Flu Vaccine Questions Answered
Edition: September 2001 - Vol 9 Number 09
Given the scarcity of flu vaccine last year, it's no surprise that questions about the availability of vaccine are high this year. And, as it turns out, those questions are well-founded.
According to the Centers for Disease Control and Prevention, total distribution of influenza vaccine will be 77.1 million doses this year, greater than in 2001 (70.4 million doses), but barely bigger than in 1999 (76.8 million). Vaccine manufacturers predict that production will lag behind former years. According to CDC, 49.8 million doses will be available for delivery by the end of October 2001. This is approximately 26 million fewer doses than were available by the end of October 1999.
Working with the CDC, the Health Industry Distributors Association developed and sent informational brochures to its members to hand out to their provider customers to answer questions about flu vaccine. HIDA had been asked by the government this spring to comment on a report to Congress about the subject and has worked with it ever since, reports HIDA Communications Manager Janay Rickwalder.
Because of the delay in flu vaccines and the large number of doses projected for distribution in November and December, the Advisory Committee on Immunization Practices (ACIP) has developed supplemental recommendations, which are summarized in the HIDA materials. Following are some of them.
Providers should target vaccine available in September and October to persons at increased risk for influenza complications and to health-care workers. The optimal time for vaccinating high-risk persons is October through November. To avoid missed opportunities, vaccine also should be offered to high-risk persons when they access medical care in September, if vaccine is available.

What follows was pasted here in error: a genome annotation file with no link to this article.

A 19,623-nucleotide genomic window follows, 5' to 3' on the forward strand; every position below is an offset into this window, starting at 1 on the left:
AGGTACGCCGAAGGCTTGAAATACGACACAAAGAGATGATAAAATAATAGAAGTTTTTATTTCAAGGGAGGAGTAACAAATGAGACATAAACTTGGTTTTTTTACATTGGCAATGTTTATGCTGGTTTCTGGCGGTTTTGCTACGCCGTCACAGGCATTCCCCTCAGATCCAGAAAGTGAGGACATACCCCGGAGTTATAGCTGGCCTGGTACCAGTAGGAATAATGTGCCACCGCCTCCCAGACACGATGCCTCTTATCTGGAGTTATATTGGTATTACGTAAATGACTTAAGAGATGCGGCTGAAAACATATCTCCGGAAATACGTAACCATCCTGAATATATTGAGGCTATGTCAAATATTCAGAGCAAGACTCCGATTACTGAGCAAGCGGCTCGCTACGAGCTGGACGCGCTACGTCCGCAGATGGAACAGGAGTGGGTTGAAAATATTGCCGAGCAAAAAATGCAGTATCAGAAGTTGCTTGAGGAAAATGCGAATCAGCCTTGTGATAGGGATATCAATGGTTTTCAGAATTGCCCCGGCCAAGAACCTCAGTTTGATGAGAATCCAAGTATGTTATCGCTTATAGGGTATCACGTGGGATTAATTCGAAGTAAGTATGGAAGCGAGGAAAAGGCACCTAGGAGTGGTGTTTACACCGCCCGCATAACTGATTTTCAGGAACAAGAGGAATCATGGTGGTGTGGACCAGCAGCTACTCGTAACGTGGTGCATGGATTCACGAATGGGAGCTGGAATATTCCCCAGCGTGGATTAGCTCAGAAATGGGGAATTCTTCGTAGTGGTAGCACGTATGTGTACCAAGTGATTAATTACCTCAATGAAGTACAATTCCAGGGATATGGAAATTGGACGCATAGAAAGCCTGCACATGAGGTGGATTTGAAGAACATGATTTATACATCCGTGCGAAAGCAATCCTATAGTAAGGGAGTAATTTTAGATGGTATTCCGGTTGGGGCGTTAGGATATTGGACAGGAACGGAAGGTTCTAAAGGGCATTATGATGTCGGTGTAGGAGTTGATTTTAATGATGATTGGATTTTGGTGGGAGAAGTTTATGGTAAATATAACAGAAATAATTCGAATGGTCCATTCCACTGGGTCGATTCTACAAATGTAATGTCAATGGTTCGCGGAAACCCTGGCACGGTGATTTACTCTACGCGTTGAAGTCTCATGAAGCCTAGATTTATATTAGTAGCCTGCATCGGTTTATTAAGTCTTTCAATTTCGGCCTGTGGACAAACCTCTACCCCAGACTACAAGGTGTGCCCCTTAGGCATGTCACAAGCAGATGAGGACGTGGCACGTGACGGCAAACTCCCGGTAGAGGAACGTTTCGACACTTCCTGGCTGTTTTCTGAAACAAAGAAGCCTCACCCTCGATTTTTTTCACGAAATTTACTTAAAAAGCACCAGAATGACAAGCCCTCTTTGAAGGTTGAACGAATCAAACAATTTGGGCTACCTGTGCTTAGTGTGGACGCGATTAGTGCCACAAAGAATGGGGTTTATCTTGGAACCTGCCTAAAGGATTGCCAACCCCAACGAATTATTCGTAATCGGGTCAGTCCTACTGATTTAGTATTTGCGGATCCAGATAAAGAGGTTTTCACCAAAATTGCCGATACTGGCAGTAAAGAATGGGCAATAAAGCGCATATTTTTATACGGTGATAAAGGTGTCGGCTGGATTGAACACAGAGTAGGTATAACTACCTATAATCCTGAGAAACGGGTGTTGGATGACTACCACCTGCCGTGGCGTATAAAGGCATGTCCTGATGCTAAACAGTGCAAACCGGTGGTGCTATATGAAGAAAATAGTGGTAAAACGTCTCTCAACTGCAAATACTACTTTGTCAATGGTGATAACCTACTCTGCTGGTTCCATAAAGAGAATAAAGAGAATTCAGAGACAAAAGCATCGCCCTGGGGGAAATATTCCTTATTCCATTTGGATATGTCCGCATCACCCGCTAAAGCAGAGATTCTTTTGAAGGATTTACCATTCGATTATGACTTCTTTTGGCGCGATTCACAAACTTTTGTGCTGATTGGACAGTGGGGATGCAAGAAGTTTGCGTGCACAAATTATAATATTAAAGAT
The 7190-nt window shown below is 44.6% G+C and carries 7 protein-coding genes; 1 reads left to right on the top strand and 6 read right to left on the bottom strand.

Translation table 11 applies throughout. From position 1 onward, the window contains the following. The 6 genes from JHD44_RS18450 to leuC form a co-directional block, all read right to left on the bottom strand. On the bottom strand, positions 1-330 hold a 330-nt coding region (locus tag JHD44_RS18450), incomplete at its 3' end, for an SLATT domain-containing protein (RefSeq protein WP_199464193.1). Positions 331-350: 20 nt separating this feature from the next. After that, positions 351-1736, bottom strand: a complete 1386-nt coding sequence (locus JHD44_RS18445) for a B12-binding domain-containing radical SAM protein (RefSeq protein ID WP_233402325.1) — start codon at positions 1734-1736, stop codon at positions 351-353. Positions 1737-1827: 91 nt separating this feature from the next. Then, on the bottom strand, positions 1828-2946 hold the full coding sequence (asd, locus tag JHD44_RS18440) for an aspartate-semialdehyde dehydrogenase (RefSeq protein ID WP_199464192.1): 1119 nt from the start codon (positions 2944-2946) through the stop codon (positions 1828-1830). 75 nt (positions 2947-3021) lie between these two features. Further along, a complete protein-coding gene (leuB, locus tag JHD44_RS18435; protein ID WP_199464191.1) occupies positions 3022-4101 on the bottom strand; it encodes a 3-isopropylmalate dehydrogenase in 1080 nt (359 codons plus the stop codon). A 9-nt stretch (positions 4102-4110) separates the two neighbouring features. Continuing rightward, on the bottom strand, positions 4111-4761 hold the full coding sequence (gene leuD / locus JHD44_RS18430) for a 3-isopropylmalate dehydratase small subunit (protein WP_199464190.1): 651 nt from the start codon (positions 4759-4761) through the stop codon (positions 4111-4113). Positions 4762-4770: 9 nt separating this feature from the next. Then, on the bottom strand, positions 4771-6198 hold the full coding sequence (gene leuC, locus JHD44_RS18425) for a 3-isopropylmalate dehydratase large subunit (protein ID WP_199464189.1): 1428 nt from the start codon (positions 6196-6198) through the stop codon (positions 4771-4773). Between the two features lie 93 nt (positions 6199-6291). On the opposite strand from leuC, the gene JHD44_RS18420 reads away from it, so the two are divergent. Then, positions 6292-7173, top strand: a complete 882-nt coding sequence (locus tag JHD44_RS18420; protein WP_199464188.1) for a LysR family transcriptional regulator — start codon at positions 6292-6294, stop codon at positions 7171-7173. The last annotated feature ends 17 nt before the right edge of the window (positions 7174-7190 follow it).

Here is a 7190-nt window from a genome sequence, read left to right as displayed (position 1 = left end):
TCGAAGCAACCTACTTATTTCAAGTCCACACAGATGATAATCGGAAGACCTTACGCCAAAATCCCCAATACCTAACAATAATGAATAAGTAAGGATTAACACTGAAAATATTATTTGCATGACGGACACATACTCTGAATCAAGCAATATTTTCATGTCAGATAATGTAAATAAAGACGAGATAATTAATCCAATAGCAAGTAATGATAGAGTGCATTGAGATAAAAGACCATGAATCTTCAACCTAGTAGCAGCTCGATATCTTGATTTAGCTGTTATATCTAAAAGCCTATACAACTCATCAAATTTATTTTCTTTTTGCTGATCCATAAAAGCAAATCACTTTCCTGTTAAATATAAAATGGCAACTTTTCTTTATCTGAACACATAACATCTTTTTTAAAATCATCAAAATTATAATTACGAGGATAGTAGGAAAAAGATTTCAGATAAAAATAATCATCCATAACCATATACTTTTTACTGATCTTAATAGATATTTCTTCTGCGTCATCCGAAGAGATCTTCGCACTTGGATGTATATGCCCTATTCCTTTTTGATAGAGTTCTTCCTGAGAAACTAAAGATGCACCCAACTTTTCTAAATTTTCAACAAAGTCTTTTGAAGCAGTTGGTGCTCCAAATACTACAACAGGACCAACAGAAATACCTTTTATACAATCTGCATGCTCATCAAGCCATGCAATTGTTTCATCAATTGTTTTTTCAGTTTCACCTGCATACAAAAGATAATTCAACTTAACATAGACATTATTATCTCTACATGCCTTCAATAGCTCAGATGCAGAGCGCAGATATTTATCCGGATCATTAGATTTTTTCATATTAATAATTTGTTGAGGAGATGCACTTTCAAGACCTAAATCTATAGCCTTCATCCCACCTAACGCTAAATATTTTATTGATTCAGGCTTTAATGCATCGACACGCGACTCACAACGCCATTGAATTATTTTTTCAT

Beginning in November, providers should offer vaccine to contacts of high-risk persons, healthy persons aged 50-64 years, and any other persons wanting to reduce their risk for influenza.
Providers should continue vaccinating patients, especially those at high risk and in other target groups, in December and should continue as long as there is influenza activity and vaccine is available.
For the Public
Persons at high risk for complications from influenza, including those aged >65 years and those aged <65 years who have underlying chronic illnesses, should seek vaccination with their provider when vaccine is available. The optimal vaccination period is October through November but may include September if vaccine is available.
Persons who are not at high risk for complications from influenza, including household contacts of high-risk persons, are encouraged to seek influenza vaccine in November and later.
Distribution of vaccine to worksites, where campaigns primarily vaccinate healthy workers, should be delayed until November.
All providers who have placed orders should receive some early season vaccine. This strategy will ensure that virtually all providers will be able to vaccinate some of their high-risk patients early in the season. As an exception, complete orders for chronic-care facilities serving high-risk populations should be provided early so that vaccine can be administered in October or November.
Manufacturers, distributors, and vendors should inform providers of the amount of vaccine they will be receiving and the date of shipment.
As preparation for the 2001-02 influenza season proceeds, updates on vaccine supply and other information about influenza vaccination are available at http://www.cdc.gov/nip/flu.